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Handling Rejection

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I am sure this topic has already been brought up somewhere, but I wasn't able to find it. I discovered I had herpes from a man that I was dating but wasn't serious with when I was in my mid 20's. When I mentioned it to him he told me it wasn't him, I had gotten it from someone else (which wasn't true as I had my initial outbreak a week after sleeping with him). I met my husband (who actually wasn't going to tell me about his status until I spilled the beans!) and he had it as well. We were married for 12 years and just got divorced 6 months ago after an emotionally abusive marriage. I recently started dating on a dating site and was overwhelmed by the interest I received. I have had over 700 emails, 12,000 views and many many requests for dates. After being in an abusive marriage it was very flattering to know that I was sought after and considered sexy. I have gone out with many men and have only kissed. I have told one person on that site that I was casually dating about my status ( only because he straight up asked me if I was clean, and I knew I couldn't lie after he told be a story of how his cousin contracted herpes). He was very much into me, pursuing me, calling me, scheduling for me to meet his friends, telling me how beautiful and sexy I was and couldn't wait to make love to me..until I admitted my herpes status. He recoiled in horror..and I have watched him lose interest quickly. It was painful to watch someone lose interest especially over something I couldn't help, so I decided to end things. I let him know today that what we "had" was fun but needed to stop. He instantly texted me back and said he 100% agreed and hoped that we could be friends and wished me thee best. I feel disgusting, devastated and as though no one will ever want me. I am just getting back into the dating world and feel hopeless. I am on suppressive therapy, haven't had outbreaks in years and really don't want to tell anyone this again. The pain of feeling like a leper and being discarded is more than I can handle.

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Hello and Welcome!


Ok - so here's the deal .... by the way that guy "recoiled in horror" and couldn't wait to get away fast enough, I can tell you ... he wasn't into YOU... he just wanted to GET INTO you. ;)


You are fresh on the dating scene after a longish marriage and I can tell you (I've been there!), it's a scary thing after you have been "off the market" for awhile and we can easily jump into any relationship where someone gives you attention without slowing things down long enough to get to know them.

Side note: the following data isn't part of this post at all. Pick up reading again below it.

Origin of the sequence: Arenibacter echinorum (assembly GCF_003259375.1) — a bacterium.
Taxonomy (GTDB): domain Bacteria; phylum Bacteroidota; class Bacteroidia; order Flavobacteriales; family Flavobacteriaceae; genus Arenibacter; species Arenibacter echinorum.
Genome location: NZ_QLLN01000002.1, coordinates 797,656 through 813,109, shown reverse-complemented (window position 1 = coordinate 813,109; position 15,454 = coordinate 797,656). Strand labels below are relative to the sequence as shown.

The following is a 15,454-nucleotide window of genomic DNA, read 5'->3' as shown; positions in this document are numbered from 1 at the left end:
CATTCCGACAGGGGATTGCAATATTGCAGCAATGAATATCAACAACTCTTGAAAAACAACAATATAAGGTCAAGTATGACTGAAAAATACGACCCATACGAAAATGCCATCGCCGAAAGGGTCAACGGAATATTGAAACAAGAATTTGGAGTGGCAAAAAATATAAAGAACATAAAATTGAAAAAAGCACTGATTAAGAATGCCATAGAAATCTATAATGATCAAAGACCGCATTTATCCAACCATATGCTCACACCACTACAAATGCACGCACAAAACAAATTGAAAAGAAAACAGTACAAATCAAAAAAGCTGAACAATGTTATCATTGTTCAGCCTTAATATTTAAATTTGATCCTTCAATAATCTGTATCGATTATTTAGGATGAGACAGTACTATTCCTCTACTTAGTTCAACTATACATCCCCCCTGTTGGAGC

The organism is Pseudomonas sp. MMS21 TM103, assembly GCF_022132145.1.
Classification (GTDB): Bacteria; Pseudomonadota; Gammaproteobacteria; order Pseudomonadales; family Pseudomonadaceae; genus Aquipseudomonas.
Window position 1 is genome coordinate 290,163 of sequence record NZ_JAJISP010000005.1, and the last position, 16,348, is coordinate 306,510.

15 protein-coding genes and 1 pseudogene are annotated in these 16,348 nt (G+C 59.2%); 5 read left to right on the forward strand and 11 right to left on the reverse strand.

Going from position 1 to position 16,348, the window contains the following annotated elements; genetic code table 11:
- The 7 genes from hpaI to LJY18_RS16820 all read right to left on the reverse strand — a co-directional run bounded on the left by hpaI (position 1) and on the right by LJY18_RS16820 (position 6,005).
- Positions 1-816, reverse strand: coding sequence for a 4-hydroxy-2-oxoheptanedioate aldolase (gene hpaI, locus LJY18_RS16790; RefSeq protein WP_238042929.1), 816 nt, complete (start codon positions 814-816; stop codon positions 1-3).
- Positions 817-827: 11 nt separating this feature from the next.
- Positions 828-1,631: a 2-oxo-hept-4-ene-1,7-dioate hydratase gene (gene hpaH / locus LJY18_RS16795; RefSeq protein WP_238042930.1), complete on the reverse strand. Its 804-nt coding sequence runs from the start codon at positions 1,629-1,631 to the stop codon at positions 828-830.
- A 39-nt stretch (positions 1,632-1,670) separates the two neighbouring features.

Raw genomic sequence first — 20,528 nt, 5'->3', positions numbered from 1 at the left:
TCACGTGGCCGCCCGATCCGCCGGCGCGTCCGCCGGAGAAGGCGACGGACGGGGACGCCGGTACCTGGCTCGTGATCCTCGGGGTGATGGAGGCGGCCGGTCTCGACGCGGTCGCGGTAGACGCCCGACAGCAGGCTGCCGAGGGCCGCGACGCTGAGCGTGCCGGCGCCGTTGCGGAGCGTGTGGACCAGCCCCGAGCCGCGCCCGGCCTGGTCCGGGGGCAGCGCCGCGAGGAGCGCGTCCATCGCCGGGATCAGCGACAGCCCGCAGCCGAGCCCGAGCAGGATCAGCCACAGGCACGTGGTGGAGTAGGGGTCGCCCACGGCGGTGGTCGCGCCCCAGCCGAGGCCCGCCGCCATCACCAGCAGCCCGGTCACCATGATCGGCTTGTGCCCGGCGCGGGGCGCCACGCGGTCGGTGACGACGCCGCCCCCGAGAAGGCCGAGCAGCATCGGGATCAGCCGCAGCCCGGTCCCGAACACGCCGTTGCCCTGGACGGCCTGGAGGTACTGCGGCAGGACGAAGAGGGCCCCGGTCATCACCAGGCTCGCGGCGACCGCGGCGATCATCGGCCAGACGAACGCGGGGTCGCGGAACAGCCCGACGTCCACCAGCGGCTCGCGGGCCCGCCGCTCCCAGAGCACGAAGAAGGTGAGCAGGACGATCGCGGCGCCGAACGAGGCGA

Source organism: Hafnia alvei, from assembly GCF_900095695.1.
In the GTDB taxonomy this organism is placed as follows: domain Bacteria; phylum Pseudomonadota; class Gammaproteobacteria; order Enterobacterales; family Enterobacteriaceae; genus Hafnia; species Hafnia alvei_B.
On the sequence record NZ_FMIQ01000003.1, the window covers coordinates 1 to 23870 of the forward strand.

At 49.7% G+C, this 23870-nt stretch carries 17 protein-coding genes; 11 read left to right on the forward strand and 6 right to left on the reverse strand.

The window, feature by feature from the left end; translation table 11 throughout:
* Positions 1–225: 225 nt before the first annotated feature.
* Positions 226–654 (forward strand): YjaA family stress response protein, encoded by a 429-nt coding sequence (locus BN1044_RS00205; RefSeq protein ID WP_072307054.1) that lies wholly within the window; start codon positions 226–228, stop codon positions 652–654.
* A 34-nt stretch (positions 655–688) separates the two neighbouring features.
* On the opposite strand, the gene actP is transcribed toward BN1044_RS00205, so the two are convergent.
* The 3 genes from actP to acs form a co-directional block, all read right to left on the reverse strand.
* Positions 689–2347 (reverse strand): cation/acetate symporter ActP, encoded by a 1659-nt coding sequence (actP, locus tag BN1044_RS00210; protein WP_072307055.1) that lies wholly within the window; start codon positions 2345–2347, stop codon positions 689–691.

One thing about Herpes: it's a GREAT Wingman. You will get to see a person for who they are VERY quickly with disclosure ;) Not that it's "wrong" if someone *chooses* to not date you after disclosure ... you have to learn that it's just another deal breaker, just like if you said you were a recovering alcoholic and the other person chose to not date you because of their beliefs or experiences with an alcoholic. But if they can't wait to get away from you, they were pursuing you with the wrong head ;)






As for rejection:


Our response to rejection (and even *potential* rejection) is actually a very primitive automatic response ... one which is no longer serving us... it used to be something that helped us to "behave" so that we wouldn't be cast out of the group...because that would mean certain death. Cults and other groups use this as a way to get people to join them ... and it translates in relationships as something that we take personally when it happens to us.... that we are "bad" or "unlovable" if someone won't choose to stay with us. Once I understood this, I found that rejections don't bother me nearly as much as they used to. I've learned to love and respect myself, and to trust that when someone rejects me, it's not about me .... so check these links out ... hopefully they will help you to understand it better so you can learn to bounce back faster ... and THANK that person for getting out of your way so you can be open to the RIGHT person.